One of my favorite books of the Bible is Numbers. Numbers? Yes!
It is often forgotten. It is often avoided. Just the title of the books scares people away. It also happens to be located in that area of the Bible most people tend to skip over when they are doing their daily Bible reading. But, Numbers is full of great stories and important lessons . . . lessons that still teach us today!
Indeed, the preacher of Hebrews had the stories of Numbers in mind when he warned, "There remains, then, a Sabbath-rest for the people of God; for anyone who enters God's rest also rests from his own work, just as God did from his. Let us, therefore, make every effort to enter that rest, so that no one will fall by following their example of disobedience" (Heb. 4.9-11). The "example of disobedience" the preacher is citing is that of the first generation of Israelites freed from Egyptian slavery, the very people whose story is told in the opening chapters of the bbok of Numbers.
It is a rather sad and tragic story. God, in his great mercy, had freed this people from oppression in Egypt. He had brought them into a wilderness on a journey to a land "flowing with milk and honey," to a land of great promise and blessing. Yet, the people rebelled against God, they doubted him and amazingly looked past all of the great things he had done and was doing to deliver them and keep them safe. They turned their backs on God and desired other gods. They rejected his way of things and the order he demanded in life and gave themselves to carnal pleasures and pursuits. And, so, God condemned them to die in the wilderness. And die they did, every single member of that generation, with the exception of Joshua and Caleb, men who remained faithful to God.
The first 25 chapters of the book of Numbers tells the tragic story of this first generation of Israelites who came out of Egypt. The following 11 chapters tell the story of the second generation, the children of the former slaves. A distinctive feature of Numbers is the two censuses that preface the two sections of the book. In chapters 1 and 2, God commands Moses to count the people, specifically the men of each tribe. In chapter 26, Moses is commanded to count again, but this time he is counting a new generation; the older generation had died as a result of their rebellion and faithlessness. The book of Numbers needs to be read with an understanding of this structure.
The book of Numbers is really a manual on how to survive the wilderness journey (and, on the flip side, on how to fail on the wilderness journey). The wilderness journey is a motif to describe the life of faith in a faithless world. God was leading the Israelites through a difficult and threatening place to prepare them for the life of blessing ahead. In the opening chapters of Number, God tries to prepare his people for the arduous journey, but the course of the narrative shows that they did not take serious the preparation and the resources given to them by God, and they failed. The second generation, on the other hand, is shown as taking God seriously and, ultimately, they succeed where their parents had failed.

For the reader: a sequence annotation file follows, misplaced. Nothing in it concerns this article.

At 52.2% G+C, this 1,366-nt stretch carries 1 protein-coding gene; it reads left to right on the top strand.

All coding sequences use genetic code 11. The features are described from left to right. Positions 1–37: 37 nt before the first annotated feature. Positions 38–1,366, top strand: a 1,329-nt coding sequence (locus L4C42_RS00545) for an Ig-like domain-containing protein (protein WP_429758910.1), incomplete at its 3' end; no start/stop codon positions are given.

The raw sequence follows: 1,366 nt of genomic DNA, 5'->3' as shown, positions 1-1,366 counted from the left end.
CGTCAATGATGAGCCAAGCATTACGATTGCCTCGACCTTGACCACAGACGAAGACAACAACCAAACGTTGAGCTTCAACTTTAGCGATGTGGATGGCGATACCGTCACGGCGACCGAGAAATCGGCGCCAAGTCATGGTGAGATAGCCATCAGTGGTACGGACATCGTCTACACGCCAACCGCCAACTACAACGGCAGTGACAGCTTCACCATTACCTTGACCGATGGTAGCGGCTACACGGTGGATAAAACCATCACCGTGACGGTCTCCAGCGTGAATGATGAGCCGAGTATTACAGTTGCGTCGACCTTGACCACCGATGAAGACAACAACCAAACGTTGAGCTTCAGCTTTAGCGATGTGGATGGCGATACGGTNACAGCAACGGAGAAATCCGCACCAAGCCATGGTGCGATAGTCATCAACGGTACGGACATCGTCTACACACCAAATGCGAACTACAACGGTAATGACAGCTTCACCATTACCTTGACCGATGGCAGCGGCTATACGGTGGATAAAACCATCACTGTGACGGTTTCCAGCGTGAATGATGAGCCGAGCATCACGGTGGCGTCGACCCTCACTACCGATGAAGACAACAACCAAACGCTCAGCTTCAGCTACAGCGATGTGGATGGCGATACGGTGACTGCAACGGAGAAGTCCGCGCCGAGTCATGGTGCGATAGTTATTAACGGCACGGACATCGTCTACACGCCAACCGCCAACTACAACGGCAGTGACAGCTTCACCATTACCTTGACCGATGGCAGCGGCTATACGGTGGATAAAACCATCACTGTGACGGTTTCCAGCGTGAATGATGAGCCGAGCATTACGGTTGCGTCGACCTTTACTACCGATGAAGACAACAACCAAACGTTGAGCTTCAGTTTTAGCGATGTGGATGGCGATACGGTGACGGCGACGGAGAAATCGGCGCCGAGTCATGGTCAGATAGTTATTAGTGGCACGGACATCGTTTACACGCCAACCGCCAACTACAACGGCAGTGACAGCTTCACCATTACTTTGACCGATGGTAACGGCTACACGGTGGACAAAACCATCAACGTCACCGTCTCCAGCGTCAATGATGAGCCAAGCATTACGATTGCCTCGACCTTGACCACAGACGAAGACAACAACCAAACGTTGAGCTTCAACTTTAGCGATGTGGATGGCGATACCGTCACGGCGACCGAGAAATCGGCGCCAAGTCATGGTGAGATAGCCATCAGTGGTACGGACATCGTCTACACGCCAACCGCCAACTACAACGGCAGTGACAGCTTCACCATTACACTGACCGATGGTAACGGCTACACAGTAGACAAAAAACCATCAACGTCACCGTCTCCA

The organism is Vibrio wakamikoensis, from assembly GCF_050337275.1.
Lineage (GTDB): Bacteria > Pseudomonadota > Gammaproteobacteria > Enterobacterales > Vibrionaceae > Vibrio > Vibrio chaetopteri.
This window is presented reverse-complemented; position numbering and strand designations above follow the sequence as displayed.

The Apostle Peter describes Christians as "strangers in the world," as "sojourners in a foreign place." God's people, men and women of faith, Christians, find ourselves in a world that is different from ourselves. We are in the world, but not of it. This world is not our home, we are journeying another place . . . to a land of eternal rest (to use the metaphor of the Hebrew writer). We, like the Israelites before us, need to prepare for the arduous journey before us. The principles found in the preparation given by God to the Israelites in Numbers can help us. The lessons learned from the failure of the first generation of Numbers can help us to avoid the pitfalls that will surely stand in our way.
In the coming days and weeks, I will devote this blog to a study of the book of Numbers (with an occasional break for other ramblings). I hope that you will follow me in this study. If you are not that familiar with Numbers, and even a bit intimidated or put-off by it, I imagine that by the end of this study you will have changed your mind and come to love this great book.